Federal regulators warned that three cattle-use reproductive hormone products sold in the U.S. are unapproved, and it is now illegal to import or market them.
The Food and Drug Administration announced Dec. 10, 2014, that the agency will block importation and seize shipments of the following three follicle-stimulating hormone products used to induce superovulation for embryo transfer: Stimufol, Ovagen, and Pluset. They are products of Reprobiol Sprl in Belgium, South Pacific Sera Limited in New Zealand, and Laboratorios Calier S.A. in Spain, respectively.
In letters to veterinarians in cattle practice, the FDA noted that one follicle-stimulating hormone product, Folltropin, was approved for use in cows in July 2014.
The FDA Center for Veterinary Medicine had allowed importation of unapproved follicle-stimulating hormone products starting in 1997 because approved drugs were no longer available, according to JAVMA archives. The absence of such drugs created a near emergency for the cattle embryo transfer industry, and the CVM indicated at the time that veterinarians could import such products until approved products again were available.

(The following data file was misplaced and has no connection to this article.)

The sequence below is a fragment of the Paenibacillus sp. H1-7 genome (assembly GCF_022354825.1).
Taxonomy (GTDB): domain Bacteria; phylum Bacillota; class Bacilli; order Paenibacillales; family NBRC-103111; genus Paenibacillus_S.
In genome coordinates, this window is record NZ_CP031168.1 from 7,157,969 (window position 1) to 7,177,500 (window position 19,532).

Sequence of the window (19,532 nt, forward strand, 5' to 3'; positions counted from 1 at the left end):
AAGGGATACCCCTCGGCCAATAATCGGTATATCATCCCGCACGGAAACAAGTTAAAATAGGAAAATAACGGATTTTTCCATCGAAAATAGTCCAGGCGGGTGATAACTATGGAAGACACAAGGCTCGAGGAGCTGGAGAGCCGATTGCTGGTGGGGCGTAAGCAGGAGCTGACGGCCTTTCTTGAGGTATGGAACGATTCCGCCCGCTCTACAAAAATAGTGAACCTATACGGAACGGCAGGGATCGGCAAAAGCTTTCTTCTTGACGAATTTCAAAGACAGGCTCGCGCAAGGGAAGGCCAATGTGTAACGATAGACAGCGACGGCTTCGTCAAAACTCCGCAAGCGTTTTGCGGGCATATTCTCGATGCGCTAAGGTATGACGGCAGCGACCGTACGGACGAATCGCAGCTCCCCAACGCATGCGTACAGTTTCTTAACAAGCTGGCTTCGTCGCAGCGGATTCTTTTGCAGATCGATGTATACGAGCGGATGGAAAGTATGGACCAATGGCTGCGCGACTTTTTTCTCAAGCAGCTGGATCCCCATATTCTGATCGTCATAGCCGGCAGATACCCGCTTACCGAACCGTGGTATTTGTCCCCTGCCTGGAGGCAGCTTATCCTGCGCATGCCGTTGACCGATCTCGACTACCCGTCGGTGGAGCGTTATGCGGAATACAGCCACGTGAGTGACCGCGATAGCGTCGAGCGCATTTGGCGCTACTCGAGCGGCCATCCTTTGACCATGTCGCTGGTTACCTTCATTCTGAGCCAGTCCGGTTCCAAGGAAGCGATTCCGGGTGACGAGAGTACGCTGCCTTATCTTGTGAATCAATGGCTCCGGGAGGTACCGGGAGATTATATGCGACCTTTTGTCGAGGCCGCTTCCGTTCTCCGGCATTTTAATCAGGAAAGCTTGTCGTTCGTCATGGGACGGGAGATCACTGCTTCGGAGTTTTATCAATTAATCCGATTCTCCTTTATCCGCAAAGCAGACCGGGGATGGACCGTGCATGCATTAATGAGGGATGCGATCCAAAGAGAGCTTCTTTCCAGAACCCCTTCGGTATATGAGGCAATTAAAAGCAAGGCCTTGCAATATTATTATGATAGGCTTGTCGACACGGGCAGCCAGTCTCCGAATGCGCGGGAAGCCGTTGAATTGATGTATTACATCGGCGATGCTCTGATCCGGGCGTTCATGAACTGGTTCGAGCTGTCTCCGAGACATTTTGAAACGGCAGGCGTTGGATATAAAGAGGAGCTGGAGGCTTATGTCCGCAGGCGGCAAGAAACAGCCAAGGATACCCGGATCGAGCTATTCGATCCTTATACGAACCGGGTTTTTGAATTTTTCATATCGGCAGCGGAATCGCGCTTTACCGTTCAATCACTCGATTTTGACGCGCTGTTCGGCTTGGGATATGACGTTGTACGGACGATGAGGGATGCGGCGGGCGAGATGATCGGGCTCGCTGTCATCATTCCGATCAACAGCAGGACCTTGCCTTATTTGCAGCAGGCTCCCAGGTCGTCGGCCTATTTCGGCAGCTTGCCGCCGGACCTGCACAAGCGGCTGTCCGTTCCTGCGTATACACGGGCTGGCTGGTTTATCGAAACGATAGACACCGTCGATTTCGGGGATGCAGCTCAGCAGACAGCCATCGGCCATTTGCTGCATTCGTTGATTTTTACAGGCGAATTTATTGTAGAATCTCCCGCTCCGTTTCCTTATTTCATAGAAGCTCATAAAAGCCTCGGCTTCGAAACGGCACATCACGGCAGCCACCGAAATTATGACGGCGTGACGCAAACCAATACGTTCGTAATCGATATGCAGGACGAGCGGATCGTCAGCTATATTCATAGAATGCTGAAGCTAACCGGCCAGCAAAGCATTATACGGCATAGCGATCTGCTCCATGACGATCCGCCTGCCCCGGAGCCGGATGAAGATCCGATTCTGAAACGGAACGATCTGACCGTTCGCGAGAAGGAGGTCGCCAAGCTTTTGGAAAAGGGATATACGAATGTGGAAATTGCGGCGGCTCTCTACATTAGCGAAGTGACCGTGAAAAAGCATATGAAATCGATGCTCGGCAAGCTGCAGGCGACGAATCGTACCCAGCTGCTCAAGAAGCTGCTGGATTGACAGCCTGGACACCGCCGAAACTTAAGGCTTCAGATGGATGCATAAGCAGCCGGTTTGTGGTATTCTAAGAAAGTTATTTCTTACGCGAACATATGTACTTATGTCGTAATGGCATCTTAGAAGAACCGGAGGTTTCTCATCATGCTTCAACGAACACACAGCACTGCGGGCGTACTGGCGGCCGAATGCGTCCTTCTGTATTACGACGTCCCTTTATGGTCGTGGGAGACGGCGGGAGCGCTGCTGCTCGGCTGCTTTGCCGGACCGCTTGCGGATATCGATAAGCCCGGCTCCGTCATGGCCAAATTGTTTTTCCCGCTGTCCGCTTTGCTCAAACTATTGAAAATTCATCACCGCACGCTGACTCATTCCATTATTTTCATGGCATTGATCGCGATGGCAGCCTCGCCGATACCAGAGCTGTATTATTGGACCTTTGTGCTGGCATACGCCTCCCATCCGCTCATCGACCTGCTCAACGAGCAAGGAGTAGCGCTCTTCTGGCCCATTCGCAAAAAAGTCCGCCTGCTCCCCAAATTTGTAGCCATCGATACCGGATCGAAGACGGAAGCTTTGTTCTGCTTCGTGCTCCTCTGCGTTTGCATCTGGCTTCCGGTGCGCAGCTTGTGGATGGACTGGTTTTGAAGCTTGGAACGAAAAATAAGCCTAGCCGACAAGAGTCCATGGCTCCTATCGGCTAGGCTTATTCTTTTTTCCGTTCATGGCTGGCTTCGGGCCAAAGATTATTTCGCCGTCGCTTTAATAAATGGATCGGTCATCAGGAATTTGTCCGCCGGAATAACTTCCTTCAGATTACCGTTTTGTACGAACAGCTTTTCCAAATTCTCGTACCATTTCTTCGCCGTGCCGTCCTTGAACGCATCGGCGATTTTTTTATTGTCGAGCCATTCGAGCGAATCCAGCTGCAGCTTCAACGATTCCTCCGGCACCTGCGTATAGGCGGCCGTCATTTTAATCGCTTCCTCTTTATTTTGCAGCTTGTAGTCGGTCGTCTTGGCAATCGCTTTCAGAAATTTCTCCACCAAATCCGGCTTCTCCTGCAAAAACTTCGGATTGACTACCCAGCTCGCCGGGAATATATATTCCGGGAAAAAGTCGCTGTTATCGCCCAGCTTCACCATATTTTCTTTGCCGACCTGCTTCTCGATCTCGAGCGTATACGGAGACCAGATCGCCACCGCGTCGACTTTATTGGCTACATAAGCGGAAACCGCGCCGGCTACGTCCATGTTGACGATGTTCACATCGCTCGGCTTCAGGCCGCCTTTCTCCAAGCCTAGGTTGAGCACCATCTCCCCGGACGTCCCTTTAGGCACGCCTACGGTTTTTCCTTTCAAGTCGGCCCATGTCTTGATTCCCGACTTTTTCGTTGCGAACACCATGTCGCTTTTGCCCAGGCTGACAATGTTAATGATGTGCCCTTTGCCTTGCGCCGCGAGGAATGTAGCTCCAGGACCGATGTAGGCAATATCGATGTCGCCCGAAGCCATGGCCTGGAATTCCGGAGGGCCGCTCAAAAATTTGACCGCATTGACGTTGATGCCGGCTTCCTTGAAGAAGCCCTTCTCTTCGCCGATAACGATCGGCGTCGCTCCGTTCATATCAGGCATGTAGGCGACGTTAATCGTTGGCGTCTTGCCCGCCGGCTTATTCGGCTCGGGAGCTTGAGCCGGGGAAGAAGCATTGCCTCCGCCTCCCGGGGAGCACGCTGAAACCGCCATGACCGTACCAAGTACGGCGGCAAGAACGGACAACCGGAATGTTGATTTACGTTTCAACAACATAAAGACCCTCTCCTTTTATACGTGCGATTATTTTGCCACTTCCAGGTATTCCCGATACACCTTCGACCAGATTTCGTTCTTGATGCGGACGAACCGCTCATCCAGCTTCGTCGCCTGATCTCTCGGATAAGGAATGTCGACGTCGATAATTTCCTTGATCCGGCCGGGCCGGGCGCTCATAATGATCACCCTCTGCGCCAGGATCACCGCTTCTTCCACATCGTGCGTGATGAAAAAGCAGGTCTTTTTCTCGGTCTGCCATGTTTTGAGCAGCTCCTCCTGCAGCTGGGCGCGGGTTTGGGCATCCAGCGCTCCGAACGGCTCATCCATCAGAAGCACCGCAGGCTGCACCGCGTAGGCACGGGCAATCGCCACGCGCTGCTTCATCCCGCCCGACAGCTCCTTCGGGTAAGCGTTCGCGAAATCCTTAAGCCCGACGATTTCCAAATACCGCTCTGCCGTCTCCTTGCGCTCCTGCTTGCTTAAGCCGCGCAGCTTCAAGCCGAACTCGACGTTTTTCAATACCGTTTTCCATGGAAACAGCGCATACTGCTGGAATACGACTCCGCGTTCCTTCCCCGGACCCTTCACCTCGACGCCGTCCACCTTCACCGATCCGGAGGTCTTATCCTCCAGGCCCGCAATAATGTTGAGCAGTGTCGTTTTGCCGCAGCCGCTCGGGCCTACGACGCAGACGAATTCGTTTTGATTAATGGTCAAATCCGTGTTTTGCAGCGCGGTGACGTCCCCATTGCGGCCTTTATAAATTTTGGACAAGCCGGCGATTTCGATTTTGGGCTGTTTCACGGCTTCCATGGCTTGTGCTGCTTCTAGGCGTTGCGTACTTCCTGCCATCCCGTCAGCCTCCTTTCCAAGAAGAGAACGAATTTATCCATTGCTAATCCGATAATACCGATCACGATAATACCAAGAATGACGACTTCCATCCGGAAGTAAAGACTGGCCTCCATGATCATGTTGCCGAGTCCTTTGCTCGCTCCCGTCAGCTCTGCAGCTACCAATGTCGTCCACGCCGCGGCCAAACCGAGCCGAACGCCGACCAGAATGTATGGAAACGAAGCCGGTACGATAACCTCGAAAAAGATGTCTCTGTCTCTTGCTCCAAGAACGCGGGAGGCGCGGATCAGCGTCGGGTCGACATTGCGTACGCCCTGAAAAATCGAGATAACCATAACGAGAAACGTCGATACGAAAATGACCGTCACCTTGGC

In the December 2014 announcement, the FDA said unapproved products may not meet the agency’s safety and effectiveness standards.
“Drug companies that make and sell these unapproved animal drugs also unfairly compete against drug companies that invest the time and financial resources to develop the necessary data for FDA review and approval,” the announcement states.
Dr. M. Gatz Riddell, executive vice president of the American Association of Bovine Practitioners, said AABP members specializing in embryo transfer indicated to him Folltropin already had most of the market for follicle-stimulating hormone products when the FDA issued the Dec. 10 notice.